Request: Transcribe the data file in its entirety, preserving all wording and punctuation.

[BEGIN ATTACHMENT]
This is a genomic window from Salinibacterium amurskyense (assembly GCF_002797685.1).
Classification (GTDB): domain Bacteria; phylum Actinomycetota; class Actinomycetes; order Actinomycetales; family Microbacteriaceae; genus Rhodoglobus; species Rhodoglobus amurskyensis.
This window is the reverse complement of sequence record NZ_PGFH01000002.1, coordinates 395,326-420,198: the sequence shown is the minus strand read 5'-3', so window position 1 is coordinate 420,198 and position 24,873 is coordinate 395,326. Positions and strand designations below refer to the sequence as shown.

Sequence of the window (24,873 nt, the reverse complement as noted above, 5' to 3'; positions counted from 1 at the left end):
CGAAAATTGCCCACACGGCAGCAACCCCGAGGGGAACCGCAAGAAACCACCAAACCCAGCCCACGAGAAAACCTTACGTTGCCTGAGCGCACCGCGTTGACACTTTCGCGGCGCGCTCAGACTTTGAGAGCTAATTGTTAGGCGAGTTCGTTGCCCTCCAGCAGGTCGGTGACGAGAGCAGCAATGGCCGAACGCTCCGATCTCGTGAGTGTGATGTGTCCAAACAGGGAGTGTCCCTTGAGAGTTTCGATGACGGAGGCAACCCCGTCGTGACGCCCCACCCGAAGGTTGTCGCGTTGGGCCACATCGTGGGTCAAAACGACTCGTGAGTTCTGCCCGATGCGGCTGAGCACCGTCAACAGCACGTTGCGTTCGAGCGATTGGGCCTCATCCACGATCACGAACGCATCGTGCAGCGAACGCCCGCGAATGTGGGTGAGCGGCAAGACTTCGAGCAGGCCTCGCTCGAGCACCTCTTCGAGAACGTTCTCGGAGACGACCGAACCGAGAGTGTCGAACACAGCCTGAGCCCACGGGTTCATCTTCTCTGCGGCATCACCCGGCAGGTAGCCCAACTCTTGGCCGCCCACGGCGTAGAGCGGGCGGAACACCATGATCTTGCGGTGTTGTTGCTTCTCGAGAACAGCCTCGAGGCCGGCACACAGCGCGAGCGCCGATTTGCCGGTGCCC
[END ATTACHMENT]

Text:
This is a genomic window from Salinibacterium amurskyense (assembly GCF_002797685.1).
Classification (GTDB): domain Bacteria; phylum Actinomycetota; class Actinomycetes; order Actinomycetales; family Microbacteriaceae; genus Rhodoglobus; species Rhodoglobus amurskyensis.
This window is the reverse complement of sequence record NZ_PGFH01000002.1, coordinates 395,326-420,198: the sequence shown is the minus strand read 5'-3', so window position 1 is coordinate 420,198 and position 24,873 is coordinate 395,326. Positions and strand designations below refer to the sequence as shown.

Sequence of the window (24,873 nt, the reverse complement as noted above, 5' to 3'; positions counted from 1 at the left end):
CGAAAATTGCCCACACGGCAGCAACCCCGAGGGGAACCGCAAGAAACCACCAAACCCAGCCCACGAGAAAACCTTACGTTGCCTGAGCGCACCGCGTTGACACTTTCGCGGCGCGCTCAGACTTTGAGAGCTAATTGTTAGGCGAGTTCGTTGCCCTCCAGCAGGTCGGTGACGAGAGCAGCAATGGCCGAACGCTCCGATCTCGTGAGTGTGATGTGTCCAAACAGGGAGTGTCCCTTGAGAGTTTCGATGACGGAGGCAACCCCGTCGTGACGCCCCACCCGAAGGTTGTCGCGTTGGGCCACATCGTGGGTCAAAACGACTCGTGAGTTCTGCCCGATGCGGCTGAGCACCGTCAACAGCACGTTGCGTTCGAGCGATTGGGCCTCATCCACGATCACGAACGCATCGTGCAGCGAACGCCCGCGAATGTGGGTGAGCGGCAAGACTTCGAGCAGGCCTCGCTCGAGCACCTCTTCGAGAACGTTCTCGGAGACGACCGAACCGAGAGTGTCGAACACAGCCTGAGCCCACGGGTTCATCTTCTCTGCGGCATCACCCGGCAGGTAGCCCAACTCTTGGCCGCCCACGGCGTAGAGCGGGCGGAACACCATGATCTTGCGGTGTTGTTGCTTCTCGAGAACAGCCTCGAGGCCGGCACACAGCGCGAGCGCCGATTTGCCGGTGCCC